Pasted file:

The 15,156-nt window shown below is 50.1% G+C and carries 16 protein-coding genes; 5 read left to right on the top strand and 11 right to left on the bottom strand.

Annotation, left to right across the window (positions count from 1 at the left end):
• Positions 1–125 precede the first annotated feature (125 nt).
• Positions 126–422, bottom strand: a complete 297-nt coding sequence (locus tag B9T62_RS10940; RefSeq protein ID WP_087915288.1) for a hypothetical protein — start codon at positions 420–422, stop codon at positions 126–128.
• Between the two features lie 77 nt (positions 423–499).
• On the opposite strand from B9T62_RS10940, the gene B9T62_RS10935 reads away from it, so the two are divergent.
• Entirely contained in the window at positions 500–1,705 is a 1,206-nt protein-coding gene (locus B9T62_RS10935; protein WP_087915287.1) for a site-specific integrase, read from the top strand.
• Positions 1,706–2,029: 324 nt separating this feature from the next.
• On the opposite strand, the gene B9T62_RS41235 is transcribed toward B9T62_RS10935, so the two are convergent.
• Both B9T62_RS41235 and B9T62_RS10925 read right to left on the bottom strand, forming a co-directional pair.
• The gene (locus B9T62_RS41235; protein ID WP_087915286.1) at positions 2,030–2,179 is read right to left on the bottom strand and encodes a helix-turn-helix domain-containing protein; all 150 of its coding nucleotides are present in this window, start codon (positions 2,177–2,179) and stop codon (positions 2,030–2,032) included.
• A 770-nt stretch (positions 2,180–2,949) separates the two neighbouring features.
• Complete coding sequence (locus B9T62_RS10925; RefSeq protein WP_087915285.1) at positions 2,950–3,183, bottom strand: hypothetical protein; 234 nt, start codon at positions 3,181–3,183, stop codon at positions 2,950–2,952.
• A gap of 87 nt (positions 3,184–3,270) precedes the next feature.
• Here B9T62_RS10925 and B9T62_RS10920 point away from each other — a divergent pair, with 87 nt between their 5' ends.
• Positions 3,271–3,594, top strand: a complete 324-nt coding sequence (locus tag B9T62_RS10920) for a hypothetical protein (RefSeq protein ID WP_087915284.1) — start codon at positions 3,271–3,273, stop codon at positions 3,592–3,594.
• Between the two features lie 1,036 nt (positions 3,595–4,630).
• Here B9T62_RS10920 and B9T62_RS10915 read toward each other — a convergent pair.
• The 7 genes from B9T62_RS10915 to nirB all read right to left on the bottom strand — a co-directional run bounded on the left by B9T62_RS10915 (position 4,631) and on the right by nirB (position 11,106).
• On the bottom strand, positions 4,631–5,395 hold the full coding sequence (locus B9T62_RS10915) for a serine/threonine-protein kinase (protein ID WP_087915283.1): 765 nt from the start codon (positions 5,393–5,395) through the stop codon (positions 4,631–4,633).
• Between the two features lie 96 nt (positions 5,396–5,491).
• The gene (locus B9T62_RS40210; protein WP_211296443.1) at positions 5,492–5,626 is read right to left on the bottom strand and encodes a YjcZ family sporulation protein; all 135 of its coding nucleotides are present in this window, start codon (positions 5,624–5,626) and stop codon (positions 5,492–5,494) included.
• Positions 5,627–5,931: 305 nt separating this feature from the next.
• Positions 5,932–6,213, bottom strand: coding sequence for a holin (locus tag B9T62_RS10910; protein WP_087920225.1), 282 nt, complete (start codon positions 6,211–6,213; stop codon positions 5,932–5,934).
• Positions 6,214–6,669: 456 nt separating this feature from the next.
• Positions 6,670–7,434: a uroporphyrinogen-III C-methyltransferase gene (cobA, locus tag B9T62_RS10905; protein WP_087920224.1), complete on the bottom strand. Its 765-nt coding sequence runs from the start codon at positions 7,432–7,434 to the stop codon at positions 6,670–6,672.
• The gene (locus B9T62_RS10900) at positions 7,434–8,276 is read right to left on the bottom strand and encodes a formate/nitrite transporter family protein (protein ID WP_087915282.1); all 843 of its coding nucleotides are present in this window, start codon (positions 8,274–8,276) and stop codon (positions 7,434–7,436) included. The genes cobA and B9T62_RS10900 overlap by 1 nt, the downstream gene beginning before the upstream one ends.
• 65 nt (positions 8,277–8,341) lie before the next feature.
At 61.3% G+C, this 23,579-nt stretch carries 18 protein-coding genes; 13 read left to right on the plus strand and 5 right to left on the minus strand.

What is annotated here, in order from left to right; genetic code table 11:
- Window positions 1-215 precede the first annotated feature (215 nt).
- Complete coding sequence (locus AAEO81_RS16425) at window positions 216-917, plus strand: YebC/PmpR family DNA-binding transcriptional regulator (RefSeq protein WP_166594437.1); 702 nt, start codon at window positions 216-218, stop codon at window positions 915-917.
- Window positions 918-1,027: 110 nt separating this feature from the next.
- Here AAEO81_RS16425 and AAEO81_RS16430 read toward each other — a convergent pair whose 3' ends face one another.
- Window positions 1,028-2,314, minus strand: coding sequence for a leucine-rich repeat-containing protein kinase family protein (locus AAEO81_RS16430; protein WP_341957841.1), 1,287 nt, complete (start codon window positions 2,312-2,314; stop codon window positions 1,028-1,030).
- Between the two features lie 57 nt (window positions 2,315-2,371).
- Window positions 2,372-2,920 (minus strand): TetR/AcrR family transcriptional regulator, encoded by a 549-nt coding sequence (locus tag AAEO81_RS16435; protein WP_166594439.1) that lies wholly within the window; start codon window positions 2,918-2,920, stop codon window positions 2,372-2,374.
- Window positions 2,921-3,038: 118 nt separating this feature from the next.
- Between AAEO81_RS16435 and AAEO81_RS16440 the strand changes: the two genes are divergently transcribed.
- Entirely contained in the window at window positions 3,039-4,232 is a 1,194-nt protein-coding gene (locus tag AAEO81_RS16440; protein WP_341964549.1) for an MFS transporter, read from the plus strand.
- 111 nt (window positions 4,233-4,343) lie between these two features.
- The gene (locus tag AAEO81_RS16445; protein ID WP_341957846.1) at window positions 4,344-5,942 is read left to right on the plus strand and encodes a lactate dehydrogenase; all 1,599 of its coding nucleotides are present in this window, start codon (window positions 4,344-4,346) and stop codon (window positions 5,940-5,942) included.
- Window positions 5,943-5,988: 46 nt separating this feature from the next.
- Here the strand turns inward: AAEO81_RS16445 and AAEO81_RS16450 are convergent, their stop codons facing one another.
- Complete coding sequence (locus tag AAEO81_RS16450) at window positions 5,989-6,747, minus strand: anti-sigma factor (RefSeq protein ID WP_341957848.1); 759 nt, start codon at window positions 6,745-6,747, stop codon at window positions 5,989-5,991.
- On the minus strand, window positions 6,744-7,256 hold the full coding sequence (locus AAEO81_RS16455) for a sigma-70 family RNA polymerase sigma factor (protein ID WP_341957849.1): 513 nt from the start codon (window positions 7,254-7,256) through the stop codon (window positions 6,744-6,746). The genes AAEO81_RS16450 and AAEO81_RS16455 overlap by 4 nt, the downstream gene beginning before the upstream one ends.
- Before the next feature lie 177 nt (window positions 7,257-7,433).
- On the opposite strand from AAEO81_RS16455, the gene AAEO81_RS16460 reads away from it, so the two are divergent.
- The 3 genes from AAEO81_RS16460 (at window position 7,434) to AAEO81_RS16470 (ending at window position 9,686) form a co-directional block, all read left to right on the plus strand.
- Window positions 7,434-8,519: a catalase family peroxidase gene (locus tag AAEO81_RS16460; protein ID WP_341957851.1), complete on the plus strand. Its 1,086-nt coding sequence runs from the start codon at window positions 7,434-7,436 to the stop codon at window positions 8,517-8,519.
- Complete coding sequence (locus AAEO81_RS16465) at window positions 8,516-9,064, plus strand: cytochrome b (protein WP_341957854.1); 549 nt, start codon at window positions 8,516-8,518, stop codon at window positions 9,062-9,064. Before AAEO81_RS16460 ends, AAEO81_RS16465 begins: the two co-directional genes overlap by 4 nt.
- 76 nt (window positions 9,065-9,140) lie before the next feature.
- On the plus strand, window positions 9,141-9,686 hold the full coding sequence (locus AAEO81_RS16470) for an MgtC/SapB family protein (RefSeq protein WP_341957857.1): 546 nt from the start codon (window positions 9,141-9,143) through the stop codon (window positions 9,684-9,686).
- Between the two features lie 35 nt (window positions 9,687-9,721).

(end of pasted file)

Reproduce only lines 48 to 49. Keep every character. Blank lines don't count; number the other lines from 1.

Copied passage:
- On the opposite strand from AAEO81_RS16455, the gene AAEO81_RS16460 reads away from it, so the two are divergent.
- The 3 genes from AAEO81_RS16460 (at window position 7,434) to AAEO81_RS16470 (ending at window position 9,686) form a co-directional block, all read left to right on the plus strand.